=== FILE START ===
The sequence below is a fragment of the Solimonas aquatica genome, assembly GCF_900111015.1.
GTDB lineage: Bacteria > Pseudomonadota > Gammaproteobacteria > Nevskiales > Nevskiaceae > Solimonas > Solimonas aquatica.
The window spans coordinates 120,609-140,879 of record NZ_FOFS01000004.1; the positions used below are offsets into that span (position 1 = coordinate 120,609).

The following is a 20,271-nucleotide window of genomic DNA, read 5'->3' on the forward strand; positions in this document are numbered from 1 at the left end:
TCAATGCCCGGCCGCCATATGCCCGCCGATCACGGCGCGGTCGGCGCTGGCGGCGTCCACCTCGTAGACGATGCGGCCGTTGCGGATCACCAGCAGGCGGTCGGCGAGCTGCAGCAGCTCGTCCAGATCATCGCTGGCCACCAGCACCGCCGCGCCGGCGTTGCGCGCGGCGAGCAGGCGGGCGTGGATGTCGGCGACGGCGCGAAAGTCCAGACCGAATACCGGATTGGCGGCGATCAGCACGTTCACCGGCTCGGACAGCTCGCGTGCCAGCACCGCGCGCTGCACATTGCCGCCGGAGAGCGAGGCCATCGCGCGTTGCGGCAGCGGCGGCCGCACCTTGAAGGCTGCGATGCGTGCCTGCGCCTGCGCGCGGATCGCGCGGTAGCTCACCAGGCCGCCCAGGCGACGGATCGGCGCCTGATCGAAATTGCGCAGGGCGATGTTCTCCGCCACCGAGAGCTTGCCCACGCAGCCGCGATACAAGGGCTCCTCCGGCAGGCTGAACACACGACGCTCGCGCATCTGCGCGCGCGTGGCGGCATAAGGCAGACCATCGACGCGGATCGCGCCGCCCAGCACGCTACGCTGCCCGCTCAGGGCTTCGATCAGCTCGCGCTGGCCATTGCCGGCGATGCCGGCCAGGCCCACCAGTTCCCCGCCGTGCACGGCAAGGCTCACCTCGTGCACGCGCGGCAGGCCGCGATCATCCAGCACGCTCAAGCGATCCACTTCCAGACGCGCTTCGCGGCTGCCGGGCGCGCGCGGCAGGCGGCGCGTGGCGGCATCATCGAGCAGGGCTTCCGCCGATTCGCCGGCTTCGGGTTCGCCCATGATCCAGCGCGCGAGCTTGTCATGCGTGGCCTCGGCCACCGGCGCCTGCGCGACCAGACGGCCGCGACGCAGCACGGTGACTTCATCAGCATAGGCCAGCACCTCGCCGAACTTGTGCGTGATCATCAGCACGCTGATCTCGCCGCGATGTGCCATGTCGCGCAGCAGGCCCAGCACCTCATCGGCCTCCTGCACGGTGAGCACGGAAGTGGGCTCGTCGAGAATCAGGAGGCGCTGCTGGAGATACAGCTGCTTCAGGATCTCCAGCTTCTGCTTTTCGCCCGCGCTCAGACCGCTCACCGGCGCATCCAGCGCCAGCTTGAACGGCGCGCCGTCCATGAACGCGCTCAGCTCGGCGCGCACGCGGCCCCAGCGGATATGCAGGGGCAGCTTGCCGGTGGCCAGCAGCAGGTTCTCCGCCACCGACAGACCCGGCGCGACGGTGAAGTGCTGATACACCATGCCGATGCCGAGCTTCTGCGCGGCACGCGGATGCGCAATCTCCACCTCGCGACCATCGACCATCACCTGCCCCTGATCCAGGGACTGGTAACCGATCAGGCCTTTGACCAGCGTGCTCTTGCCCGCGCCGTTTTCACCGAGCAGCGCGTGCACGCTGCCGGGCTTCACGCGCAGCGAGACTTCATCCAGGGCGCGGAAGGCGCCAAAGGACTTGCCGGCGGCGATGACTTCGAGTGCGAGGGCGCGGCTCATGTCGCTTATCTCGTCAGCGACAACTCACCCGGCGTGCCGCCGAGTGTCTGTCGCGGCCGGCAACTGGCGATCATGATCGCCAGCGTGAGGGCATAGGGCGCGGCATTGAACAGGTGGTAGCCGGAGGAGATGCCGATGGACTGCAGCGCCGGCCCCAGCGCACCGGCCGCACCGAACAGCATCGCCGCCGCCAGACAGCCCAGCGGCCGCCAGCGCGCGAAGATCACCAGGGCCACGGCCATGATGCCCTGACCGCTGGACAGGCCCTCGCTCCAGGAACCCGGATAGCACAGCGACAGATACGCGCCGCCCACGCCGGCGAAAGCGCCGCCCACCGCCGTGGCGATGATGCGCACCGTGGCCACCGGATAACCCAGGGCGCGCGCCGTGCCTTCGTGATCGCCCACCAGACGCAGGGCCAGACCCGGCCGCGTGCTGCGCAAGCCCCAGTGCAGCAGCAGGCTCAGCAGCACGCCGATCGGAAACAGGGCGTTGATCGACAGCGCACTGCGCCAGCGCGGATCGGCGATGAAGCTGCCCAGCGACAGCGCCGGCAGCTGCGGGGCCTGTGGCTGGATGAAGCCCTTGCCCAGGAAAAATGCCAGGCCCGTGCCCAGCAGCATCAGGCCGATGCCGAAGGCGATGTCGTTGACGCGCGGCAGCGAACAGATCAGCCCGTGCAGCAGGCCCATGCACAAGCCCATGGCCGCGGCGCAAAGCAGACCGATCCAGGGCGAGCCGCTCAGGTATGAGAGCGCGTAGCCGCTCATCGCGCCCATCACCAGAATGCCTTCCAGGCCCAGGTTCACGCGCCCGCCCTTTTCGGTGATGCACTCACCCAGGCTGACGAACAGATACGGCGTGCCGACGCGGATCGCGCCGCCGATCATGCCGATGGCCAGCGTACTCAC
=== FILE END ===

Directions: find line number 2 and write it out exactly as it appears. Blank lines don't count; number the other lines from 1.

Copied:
GTDB lineage: Bacteria > Pseudomonadota > Gammaproteobacteria > Nevskiales > Nevskiaceae > Solimonas > Solimonas aquatica.